Thanks to Howard Shore, Jennifer Dunnington, the Sanfilippo Estate, Gregory Leifel, Josh Richter, and Alan Frey for helping to coordinate this project. I’ll be back with more Hugo talk in the near future … and maybe a little Hobbit news, you know, just to justify our URL!


Sunday, November 6, 2011

LOTR: FOTR -- In Concert Coming to Paris

Le Seigneur des Anneaux – la Communauté de l’Anneau en ciné concert : Le film est projeté dans son intégralité, avec les dialogues et les effets sonores, mais sans l'œuvre musicale. Cette dernière étant interprétée en direct (en parfaite synchronisation avec la bande sonore originale du film) par un orchestre symphonique et un chœur. L'intégralité du film est diffusée sur un écran géant en fond de scène, les dialogues sont en VO sous-titrés. La bande originale est interprétée par le 21st Century Orchestra, un orchestre symphonique de 90 musiciens, dirigé par Ludwig Wicki, accompagné du Chœur de l’Orchestre Colonne de Paris (100 adultes et 50 enfants) avec le soliste Kaitlyn Lusk. Cette production a déjà rencontré un immense succès à Londres, Lucerne, Munich, Cracovie, Luxembourg, Lyon, Tampere, New York, Sydney et St Louis. Rappelons que Le Seigneur des Anneaux est une des œuvres les plus primées de toute l'histoire du cinéma avec pas moins de dix-sept Oscars dont deux pour la meilleure musique. La musique composée par Howard Shore a su créer un environnement sonore propre à chaque univers du film (le Pays de Mordor, les collines d'Emyn Muil, la Terre du Milieu etc) En remportant l'Oscar de la "Meilleure Musique de Film", la bande originale d'Howard Shore est devenue l'une des plus emblématiques de l'histoire du cinéma.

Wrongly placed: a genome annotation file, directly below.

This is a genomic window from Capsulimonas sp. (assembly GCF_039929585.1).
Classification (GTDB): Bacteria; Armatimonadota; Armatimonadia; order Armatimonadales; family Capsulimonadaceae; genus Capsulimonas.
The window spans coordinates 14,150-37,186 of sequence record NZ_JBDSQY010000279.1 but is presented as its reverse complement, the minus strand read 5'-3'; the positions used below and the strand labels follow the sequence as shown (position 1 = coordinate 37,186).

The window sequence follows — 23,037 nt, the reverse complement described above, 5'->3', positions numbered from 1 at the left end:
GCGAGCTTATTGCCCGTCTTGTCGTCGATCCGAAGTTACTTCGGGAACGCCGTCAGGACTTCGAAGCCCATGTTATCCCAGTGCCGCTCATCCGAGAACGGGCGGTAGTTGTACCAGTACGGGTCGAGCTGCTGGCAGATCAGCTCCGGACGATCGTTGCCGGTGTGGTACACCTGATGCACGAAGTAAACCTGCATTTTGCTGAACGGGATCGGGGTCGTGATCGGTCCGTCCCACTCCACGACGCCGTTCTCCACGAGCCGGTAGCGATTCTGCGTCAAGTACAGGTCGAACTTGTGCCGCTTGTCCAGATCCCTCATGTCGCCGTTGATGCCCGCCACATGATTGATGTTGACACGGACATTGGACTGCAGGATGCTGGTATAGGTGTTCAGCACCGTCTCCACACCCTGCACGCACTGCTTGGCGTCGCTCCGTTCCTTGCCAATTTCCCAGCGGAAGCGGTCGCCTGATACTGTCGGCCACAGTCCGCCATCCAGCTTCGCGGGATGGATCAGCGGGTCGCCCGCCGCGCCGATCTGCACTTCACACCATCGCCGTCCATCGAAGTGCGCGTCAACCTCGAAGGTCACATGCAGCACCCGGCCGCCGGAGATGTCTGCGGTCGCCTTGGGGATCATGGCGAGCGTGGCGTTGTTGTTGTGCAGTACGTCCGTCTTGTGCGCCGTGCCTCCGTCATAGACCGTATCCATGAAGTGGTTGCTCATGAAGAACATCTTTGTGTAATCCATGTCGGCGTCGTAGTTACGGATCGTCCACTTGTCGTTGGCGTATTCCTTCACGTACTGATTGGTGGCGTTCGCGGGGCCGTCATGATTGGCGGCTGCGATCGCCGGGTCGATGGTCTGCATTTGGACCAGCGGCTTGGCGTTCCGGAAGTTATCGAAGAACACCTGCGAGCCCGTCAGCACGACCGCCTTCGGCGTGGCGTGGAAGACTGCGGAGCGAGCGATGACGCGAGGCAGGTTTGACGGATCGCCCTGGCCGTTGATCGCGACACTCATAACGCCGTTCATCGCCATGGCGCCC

October 23, 2012
October 24, 2012
October 25, 2012
October 26, 2012

Cliquez ICI.

Merci à Guillaume!

Wednesday, November 2, 2011

Ongoing Discussion [November 2011]